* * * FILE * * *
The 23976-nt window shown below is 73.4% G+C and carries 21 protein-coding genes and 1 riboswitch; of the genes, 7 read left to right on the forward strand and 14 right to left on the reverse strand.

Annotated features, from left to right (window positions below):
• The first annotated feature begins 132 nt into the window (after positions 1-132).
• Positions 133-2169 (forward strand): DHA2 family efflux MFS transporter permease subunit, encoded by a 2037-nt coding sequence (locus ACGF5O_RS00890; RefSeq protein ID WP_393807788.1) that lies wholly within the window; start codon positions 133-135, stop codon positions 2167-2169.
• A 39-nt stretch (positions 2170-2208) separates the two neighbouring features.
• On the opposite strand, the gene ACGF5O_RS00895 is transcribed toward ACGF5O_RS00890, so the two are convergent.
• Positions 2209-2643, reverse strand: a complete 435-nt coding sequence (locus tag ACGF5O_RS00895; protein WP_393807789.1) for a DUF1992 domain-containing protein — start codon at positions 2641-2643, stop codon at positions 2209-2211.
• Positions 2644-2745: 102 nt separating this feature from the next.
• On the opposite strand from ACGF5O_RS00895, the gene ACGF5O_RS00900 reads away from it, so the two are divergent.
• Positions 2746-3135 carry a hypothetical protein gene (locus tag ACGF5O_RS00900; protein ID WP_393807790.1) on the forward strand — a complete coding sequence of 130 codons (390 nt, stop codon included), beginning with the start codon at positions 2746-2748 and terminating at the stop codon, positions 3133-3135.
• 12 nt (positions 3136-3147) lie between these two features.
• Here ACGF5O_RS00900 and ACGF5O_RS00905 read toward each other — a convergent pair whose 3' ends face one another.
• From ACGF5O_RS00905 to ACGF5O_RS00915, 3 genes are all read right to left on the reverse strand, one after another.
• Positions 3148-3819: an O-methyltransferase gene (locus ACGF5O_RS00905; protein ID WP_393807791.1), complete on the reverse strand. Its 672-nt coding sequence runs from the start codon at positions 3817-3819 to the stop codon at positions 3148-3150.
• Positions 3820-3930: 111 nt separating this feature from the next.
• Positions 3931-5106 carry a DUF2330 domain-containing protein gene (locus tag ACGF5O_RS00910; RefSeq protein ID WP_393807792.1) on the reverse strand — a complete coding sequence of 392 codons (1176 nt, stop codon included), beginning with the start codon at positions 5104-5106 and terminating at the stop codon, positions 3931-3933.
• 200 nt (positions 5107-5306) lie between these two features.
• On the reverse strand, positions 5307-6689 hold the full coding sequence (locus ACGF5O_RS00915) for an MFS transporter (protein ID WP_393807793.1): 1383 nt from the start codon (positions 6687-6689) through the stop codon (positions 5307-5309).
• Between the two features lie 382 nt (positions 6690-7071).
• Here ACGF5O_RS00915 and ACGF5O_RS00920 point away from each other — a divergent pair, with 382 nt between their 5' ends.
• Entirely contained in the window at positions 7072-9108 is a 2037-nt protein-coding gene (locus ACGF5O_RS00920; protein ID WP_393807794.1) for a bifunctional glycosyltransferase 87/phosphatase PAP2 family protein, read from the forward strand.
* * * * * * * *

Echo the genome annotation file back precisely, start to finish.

The 23976-nt window shown below is 73.4% G+C and carries 21 protein-coding genes and 1 riboswitch; of the genes, 7 read left to right on the forward strand and 14 right to left on the reverse strand.

Annotated features, from left to right (window positions below):
• The first annotated feature begins 132 nt into the window (after positions 1-132).
• Positions 133-2169 (forward strand): DHA2 family efflux MFS transporter permease subunit, encoded by a 2037-nt coding sequence (locus ACGF5O_RS00890; RefSeq protein ID WP_393807788.1) that lies wholly within the window; start codon positions 133-135, stop codon positions 2167-2169.
• A 39-nt stretch (positions 2170-2208) separates the two neighbouring features.
• On the opposite strand, the gene ACGF5O_RS00895 is transcribed toward ACGF5O_RS00890, so the two are convergent.
• Positions 2209-2643, reverse strand: a complete 435-nt coding sequence (locus tag ACGF5O_RS00895; protein WP_393807789.1) for a DUF1992 domain-containing protein — start codon at positions 2641-2643, stop codon at positions 2209-2211.
• Positions 2644-2745: 102 nt separating this feature from the next.
• On the opposite strand from ACGF5O_RS00895, the gene ACGF5O_RS00900 reads away from it, so the two are divergent.
• Positions 2746-3135 carry a hypothetical protein gene (locus tag ACGF5O_RS00900; protein ID WP_393807790.1) on the forward strand — a complete coding sequence of 130 codons (390 nt, stop codon included), beginning with the start codon at positions 2746-2748 and terminating at the stop codon, positions 3133-3135.
• 12 nt (positions 3136-3147) lie between these two features.
• Here ACGF5O_RS00900 and ACGF5O_RS00905 read toward each other — a convergent pair whose 3' ends face one another.
• From ACGF5O_RS00905 to ACGF5O_RS00915, 3 genes are all read right to left on the reverse strand, one after another.
• Positions 3148-3819: an O-methyltransferase gene (locus ACGF5O_RS00905; protein ID WP_393807791.1), complete on the reverse strand. Its 672-nt coding sequence runs from the start codon at positions 3817-3819 to the stop codon at positions 3148-3150.
• Positions 3820-3930: 111 nt separating this feature from the next.
• Positions 3931-5106 carry a DUF2330 domain-containing protein gene (locus tag ACGF5O_RS00910; RefSeq protein ID WP_393807792.1) on the reverse strand — a complete coding sequence of 392 codons (1176 nt, stop codon included), beginning with the start codon at positions 5104-5106 and terminating at the stop codon, positions 3931-3933.
• 200 nt (positions 5107-5306) lie between these two features.
• On the reverse strand, positions 5307-6689 hold the full coding sequence (locus ACGF5O_RS00915) for an MFS transporter (protein ID WP_393807793.1): 1383 nt from the start codon (positions 6687-6689) through the stop codon (positions 5307-5309).
• Between the two features lie 382 nt (positions 6690-7071).
• Here ACGF5O_RS00915 and ACGF5O_RS00920 point away from each other — a divergent pair, with 382 nt between their 5' ends.
• Entirely contained in the window at positions 7072-9108 is a 2037-nt protein-coding gene (locus ACGF5O_RS00920; protein ID WP_393807794.1) for a bifunctional glycosyltransferase 87/phosphatase PAP2 family protein, read from the forward strand.